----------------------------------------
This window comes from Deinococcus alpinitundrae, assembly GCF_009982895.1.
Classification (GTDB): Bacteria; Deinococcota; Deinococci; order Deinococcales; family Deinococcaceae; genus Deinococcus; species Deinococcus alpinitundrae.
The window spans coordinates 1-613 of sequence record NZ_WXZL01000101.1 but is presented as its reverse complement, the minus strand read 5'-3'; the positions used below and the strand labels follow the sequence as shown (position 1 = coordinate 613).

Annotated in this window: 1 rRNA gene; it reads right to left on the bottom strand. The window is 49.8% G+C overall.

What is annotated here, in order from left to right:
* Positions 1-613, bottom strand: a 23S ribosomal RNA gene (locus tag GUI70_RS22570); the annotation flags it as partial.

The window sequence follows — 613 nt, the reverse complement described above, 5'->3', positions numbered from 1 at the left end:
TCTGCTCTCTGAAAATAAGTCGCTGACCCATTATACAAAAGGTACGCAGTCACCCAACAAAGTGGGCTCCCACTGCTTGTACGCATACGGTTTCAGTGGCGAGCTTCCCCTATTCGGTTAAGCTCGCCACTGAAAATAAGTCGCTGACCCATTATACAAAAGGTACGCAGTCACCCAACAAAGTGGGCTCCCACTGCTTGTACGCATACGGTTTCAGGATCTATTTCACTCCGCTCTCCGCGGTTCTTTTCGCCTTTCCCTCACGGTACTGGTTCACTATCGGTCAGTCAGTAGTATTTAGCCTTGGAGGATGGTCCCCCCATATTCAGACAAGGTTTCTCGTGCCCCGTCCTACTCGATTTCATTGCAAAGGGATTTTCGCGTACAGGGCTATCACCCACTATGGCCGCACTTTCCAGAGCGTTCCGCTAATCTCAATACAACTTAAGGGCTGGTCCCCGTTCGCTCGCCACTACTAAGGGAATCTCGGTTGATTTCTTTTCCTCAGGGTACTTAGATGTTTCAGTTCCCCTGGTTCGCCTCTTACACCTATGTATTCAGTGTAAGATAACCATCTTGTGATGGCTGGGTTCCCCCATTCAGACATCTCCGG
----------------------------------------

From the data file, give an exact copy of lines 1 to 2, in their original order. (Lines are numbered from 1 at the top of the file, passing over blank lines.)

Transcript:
This window comes from Deinococcus alpinitundrae, assembly GCF_009982895.1.
Classification (GTDB): Bacteria; Deinococcota; Deinococci; order Deinococcales; family Deinococcaceae; genus Deinococcus; species Deinococcus alpinitundrae.